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Verb, Pure Verb

26/08/2006
I was fortunate enough to get a ticket to hear Seamus Heaney read at the Book Festival yesterday. Given that the tickets had sold out within hours of being released to us mere mortals, I had surrendered all hope of hearing him until a colleague of mine suggested that there might be returns. So I made for Charlotte Square first thing yesterday and joined the queue before the gates were opened.
Fortunately, there were returns, and I spent a good hour and three quarters in blissful anticipation of hearing Famous Seamus, browsing the bookshop and buying The Bloodaxe Book of Modern Welsh Poetry and Menna Elfyn‘s Cusan Dyn Dall/Blind Man’s Kiss. I had had a ticket to hear her read with Ciaran Carson on Sunday but hadn’t been able to make it, so was pleased to see the collection–not usual among bookshop wares in Scotland–was still on the shelves.
Heaney was as precise and as full of glowing phrases in person as in print. He read solely from his recent collection District and Circle. Although there are some fine poems in it, the book suffers a bit from covering much old ground. However, that retreading is a conscious action on Heaney’s part. Perhaps it’s a function of his age and standing. From the size of the audience and the book’s reception, it seems he can happily afford to revisit old themes and approaches.
My main favourites from District and Circle–for instance, “A Shiver”, “In Iowa”–weren’t among the poems Heaney read. I couldn’t help but feel that the best of those he chose to read were the translations/versions of Horace and Rilke, which are some of the best poems in the collection. (In the Q&A session, he said that he doesn’t have any German, so I don’t know how he did the Rilke unless that was undue modesty on his part.)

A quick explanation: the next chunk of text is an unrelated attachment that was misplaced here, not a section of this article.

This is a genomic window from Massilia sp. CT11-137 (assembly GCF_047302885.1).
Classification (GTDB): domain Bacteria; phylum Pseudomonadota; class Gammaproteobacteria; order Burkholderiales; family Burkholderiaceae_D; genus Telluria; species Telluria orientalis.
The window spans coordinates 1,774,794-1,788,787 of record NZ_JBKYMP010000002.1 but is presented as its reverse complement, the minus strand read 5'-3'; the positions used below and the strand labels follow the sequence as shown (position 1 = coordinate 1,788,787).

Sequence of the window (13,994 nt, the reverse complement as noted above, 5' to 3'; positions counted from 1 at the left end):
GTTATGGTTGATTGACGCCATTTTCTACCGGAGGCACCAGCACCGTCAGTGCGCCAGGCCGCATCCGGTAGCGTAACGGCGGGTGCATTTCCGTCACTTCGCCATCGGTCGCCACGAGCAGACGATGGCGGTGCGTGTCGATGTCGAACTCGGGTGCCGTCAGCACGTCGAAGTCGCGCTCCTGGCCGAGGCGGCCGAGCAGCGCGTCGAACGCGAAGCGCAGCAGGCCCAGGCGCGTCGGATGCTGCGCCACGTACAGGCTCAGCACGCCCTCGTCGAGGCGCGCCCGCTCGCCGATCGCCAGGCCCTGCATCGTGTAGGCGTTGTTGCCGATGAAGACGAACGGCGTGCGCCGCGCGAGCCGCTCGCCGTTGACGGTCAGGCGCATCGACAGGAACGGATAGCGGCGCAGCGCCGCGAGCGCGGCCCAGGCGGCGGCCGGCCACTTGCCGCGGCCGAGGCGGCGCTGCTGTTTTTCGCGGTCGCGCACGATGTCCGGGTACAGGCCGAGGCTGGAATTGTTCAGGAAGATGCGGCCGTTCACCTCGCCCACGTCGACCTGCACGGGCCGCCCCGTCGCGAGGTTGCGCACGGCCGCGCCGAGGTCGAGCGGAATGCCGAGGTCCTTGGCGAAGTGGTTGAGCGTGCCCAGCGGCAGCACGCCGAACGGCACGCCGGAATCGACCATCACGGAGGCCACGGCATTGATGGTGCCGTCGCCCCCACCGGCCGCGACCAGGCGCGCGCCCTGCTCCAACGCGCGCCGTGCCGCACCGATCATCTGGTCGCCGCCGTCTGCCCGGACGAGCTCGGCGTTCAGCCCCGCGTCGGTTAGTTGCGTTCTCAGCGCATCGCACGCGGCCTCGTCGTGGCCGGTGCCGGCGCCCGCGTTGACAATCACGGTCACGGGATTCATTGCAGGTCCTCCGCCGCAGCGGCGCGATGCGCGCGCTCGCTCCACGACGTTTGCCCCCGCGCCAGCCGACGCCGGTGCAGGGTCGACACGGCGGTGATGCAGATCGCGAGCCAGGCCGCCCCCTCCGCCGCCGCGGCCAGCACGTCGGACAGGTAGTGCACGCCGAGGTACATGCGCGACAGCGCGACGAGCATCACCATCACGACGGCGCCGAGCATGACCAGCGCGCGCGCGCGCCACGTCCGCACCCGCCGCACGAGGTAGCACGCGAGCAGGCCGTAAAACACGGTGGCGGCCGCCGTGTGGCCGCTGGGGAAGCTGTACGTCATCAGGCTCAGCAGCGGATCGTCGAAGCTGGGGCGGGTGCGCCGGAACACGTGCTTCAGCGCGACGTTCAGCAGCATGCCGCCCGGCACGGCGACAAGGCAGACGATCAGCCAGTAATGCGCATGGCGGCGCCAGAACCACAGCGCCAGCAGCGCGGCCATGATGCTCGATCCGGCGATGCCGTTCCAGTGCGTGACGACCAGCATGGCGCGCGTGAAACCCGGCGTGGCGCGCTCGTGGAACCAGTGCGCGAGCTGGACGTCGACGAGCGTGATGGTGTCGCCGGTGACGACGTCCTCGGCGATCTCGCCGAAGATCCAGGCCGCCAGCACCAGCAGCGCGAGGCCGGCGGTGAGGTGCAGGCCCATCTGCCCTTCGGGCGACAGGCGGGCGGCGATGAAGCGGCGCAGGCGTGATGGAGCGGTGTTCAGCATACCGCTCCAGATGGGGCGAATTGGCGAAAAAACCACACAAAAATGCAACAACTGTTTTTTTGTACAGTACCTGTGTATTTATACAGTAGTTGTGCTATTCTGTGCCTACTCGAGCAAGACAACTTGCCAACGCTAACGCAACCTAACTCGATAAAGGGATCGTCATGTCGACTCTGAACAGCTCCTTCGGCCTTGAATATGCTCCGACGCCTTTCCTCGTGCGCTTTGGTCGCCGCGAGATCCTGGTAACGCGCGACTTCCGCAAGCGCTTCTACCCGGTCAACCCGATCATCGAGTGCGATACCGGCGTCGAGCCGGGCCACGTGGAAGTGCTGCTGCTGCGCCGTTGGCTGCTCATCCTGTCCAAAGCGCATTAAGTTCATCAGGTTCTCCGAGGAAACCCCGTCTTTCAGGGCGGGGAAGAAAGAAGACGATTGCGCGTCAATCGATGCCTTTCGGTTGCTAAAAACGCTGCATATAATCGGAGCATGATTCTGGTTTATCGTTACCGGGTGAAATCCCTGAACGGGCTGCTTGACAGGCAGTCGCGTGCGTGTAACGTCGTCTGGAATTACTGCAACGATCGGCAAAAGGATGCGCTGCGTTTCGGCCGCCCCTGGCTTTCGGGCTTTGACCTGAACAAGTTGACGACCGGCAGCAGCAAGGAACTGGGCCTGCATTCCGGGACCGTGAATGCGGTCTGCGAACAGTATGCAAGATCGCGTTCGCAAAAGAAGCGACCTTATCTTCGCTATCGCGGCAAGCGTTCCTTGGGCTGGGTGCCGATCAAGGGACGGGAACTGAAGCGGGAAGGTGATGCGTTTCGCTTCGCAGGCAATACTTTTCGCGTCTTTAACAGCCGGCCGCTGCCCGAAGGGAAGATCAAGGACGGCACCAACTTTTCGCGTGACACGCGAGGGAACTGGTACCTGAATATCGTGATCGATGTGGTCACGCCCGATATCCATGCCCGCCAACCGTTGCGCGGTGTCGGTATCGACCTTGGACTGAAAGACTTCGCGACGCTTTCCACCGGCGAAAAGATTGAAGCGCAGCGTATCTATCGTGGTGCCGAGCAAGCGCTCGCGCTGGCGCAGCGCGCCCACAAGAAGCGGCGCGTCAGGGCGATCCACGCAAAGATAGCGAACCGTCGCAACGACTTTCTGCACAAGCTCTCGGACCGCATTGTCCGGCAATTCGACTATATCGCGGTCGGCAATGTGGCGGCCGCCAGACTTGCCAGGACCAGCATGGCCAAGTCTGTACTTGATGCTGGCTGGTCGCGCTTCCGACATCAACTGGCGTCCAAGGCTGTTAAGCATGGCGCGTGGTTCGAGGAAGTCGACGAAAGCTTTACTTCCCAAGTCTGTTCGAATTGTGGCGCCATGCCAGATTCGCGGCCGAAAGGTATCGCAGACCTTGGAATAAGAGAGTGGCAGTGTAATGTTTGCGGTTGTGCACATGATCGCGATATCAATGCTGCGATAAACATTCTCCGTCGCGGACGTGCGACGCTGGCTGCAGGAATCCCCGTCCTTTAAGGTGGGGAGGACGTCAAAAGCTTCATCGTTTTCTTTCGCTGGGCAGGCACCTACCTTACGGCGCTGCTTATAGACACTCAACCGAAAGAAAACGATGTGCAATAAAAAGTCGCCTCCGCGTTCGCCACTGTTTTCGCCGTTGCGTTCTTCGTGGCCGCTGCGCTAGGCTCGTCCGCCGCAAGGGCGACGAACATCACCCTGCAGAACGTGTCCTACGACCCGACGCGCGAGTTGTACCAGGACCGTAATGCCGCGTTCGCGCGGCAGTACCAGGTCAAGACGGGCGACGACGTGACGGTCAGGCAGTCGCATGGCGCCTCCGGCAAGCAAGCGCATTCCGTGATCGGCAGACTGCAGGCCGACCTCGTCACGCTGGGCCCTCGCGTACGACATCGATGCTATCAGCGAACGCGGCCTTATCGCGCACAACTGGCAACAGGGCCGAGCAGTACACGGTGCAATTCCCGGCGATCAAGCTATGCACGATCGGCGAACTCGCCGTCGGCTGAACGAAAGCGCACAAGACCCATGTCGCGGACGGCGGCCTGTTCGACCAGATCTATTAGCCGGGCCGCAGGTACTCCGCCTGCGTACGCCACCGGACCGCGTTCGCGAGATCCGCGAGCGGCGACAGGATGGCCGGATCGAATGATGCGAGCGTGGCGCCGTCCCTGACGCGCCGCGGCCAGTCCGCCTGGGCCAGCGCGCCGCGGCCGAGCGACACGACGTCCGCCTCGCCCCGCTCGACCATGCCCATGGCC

Heaney’s most interesting comments in the Q&A session were in response to questions on the role of the poet in the responding to world events. Following Robert Pinsky, he said that the poet’s responsibility is “to answer what is happening”. He formulated the aesthetic problem as being “how to relate your givens to the times” and instanced several different poetic approaches to the problem, among them Brecht’s (“hopelessly reading the world” according to his political ideology), Wilfred Owen’s and Isaac Rosenberg’s.
This, perhaps, is where the reworking of the old ground finds its artistic validation: Heaney’s primary givens–his agricultural Derry background; its linguistic, religious and cultural riches–are applied to the age of the “war on terror” rather than to the Ireland of the Troubles. This is Heaney extending the utterly local nature of those givens beyond the Irish social and political context to a global one. I say “primary givens” because it strikes me that the entirety of European literature is a secondary given for Heaney. But, not to be too Eurocentric, one must acknowledge that there is a locality to those givens too, which means that his use of them in the collection is essentially the same.
Anyway, enough of the analysis for now. After the reading, I joined the sizeable queue of devotees processing to the signing tent for the grace of the master’s signature (“Seamus has to leave this festival to go to a party, so one book each, please,” schoolma’amed Ruth Wishart). There he was, seated behind a desk on a raised platform with the line snaking towards him, the grateful snatching a few words with him, but never so many that the ever-attentive staff would chide them and hurry them on. Nothing I could think to say didn’t seem foolish or banal, so I simply handed him my District and Circle with a mumbled thankyou (I didn’t think I was that awed!) and looked him in the eye. He returned the gaze and the book with a valedictory “Good man!” I shuffled off, thinking warmly of the title poem of District and Circle and its recognition, as Heaney put it in the reading, of one artist to another.
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